New York State Supreme Court Justice Hon. Robert A. Sackett agreed with the state of New York and dismissed a challenge to permit requirements issued by the New York State Department of Environmental Conservation designed to control discharges of invasive species to the Great Lakes and other waterways by ocean-going vessels. Specifically, the court rejected the arguments of a coalition of large shipping interests claiming that the state had illegally placed further restrictions on a U.S. Environmental Protection Agency (EPA) nationwide discharge permit for these vessels.
â€œThis decision is a critical win for New Yorkâ€™s right and responsibility to protect our Great Lakes and resources,â€ said Attorney General Cuomo. â€œThe Courtâ€™s decision not only defends our stateâ€™s actions, but affirms our right to take necessary measures to fight the plague of invasive species. Ensuring the continued health of Lake Erie and Lake Ontario is vital to our quality of life, our economic growth and our environment.â€
Attorney General Cuomo has led efforts to fight the enormous threat that invasive species pose to the overall health and sustainability of New York and the Great Lakes. In July 2008, Cuomo, together with five other Attorneys General from states bordering the Great Lakes and several environmental groups, won a Federal Court decision confirming that large vessels and other oceangoing freight ships can no longer discharge pollutant-containing ballast water without a permit. Earlier in 2008, New York signed onto a successful amicus brief in support of a Michigan law to control invasive species pollution by vessels. The Michigan law was upheld in Federal Court, defeating a legal challenge by various shipping companies.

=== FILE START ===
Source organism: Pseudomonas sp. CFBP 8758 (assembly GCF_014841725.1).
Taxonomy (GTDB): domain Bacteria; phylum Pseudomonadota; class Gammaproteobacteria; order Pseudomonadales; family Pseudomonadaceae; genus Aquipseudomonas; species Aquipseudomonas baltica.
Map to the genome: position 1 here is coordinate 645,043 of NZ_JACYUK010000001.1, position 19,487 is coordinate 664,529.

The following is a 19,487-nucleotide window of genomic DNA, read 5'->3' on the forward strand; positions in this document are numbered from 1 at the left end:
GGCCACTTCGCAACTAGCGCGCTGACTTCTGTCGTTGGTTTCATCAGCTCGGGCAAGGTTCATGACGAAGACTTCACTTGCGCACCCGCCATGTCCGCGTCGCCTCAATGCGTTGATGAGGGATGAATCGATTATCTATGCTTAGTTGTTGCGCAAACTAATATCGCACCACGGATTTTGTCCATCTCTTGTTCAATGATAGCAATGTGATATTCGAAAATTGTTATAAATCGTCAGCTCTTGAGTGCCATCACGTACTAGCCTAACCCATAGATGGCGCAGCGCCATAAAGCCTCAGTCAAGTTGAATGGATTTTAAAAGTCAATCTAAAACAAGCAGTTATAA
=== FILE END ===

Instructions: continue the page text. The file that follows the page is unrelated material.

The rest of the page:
Lake Erie and Lake Ontario border Western New York and the North Country and are critical to the environmental and socio-economic infrastructure of the regions. Ballast water discharges occur when a vessel is moved from one body of water to another and the water the ship carries with it is released. When these releases are untreated, they can contain transported invasive species that disrupt the natural ecosystem in the second body of water.
Untreated vessel ballast discharges have resulted in the introduction of more than 180 aquatic invasive species into the Great Lakes, and have similarly affected other U.S. waters. These discharges are a particularly harmful type of pollution because the invading species are able to reproduce and grow over time, allowing them to overwhelm entire ecosystems. They prey upon native species, causing population declines and harm to commercial and recreational fisheries. Billions of dollars in damage to fisheries, recreation, and public infrastructure is directly attributed to the aquatic invasive species epidemic.
The zebra mussel, introduced into a small area of the Great Lakes in the late 1980s, has propagated into all five Great Lakes and many other North American waterways, reaching densities of up to one million per square yard and causing costly damage to water and power plants by clogging intake pipes.
Invasive viruses and toxins, such as viral hemorrhagic septicemia (VHS) and Type E botulism, have been implicated in recent large-scale fish and bird die-offs.
Some native species, like unionid clams in the western basin of Lake Erie, are nearly extinct. Small organisms at the base of the food web also have been severely affected.
The devastating effect of invasive species has had direct human implications.
A 2001 EPA report indicated that a strain of cholera that killed 10,000 people in Latin America in 1991 was introduced by the bilge water of a Chinese freighter. The strain then came to the U.S. in the ballast tanks of ships from Latin America, but was fortunately detected in oyster and finfish samples in the Alabama port where the ships anchored.
The Department of Agriculture spends millions of dollars each year to combat invasive species. A study by the General Accounting Office estimated that the total annual economic losses and associated costs related to invasive species totals $137 billion – more than double the annual economic damage caused by all natural disasters in the United States.
The case is being handled by Assistant Attorney General Timothy Hoffman, Environmental Scientist Dr. Ray Vaughan and Deputy Bureau Chief of Attorney General Cuomoâ€™s Environmental Protection Bureau Lisa Burianek under the supervision of Special Deputy Attorney General Katherine Kennedy.